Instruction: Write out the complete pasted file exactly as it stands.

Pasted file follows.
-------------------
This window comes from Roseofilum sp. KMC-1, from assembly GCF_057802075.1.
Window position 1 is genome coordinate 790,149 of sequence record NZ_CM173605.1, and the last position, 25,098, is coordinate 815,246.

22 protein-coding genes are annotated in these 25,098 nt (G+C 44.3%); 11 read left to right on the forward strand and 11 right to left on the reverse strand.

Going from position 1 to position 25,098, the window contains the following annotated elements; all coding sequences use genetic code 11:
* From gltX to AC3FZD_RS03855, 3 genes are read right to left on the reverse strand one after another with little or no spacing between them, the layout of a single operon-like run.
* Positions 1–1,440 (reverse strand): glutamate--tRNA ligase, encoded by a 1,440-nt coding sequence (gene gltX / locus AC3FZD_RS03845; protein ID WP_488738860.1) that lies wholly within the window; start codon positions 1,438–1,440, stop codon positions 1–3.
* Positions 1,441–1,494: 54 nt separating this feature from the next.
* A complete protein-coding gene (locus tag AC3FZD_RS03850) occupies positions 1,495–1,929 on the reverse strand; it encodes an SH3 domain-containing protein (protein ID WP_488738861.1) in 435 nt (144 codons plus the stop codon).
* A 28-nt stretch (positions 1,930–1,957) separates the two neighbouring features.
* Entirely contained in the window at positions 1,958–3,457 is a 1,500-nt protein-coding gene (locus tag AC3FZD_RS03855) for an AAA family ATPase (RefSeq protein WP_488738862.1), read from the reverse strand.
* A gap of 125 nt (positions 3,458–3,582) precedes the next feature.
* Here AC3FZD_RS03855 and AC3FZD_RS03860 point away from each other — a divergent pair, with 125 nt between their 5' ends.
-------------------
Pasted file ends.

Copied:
This window comes from Roseofilum sp. KMC-1, from assembly GCF_057802075.1.
Window position 1 is genome coordinate 790,149 of sequence record NZ_CM173605.1, and the last position, 25,098, is coordinate 815,246.

22 protein-coding genes are annotated in these 25,098 nt (G+C 44.3%); 11 read left to right on the forward strand and 11 right to left on the reverse strand.

Going from position 1 to position 25,098, the window contains the following annotated elements; all coding sequences use genetic code 11:
* From gltX to AC3FZD_RS03855, 3 genes are read right to left on the reverse strand one after another with little or no spacing between them, the layout of a single operon-like run.
* Positions 1–1,440 (reverse strand): glutamate--tRNA ligase, encoded by a 1,440-nt coding sequence (gene gltX / locus AC3FZD_RS03845; protein ID WP_488738860.1) that lies wholly within the window; start codon positions 1,438–1,440, stop codon positions 1–3.
* Positions 1,441–1,494: 54 nt separating this feature from the next.
* A complete protein-coding gene (locus tag AC3FZD_RS03850) occupies positions 1,495–1,929 on the reverse strand; it encodes an SH3 domain-containing protein (protein ID WP_488738861.1) in 435 nt (144 codons plus the stop codon).
* A 28-nt stretch (positions 1,930–1,957) separates the two neighbouring features.
* Entirely contained in the window at positions 1,958–3,457 is a 1,500-nt protein-coding gene (locus tag AC3FZD_RS03855) for an AAA family ATPase (RefSeq protein WP_488738862.1), read from the reverse strand.
* A gap of 125 nt (positions 3,458–3,582) precedes the next feature.
* Here AC3FZD_RS03855 and AC3FZD_RS03860 point away from each other — a divergent pair, with 125 nt between their 5' ends.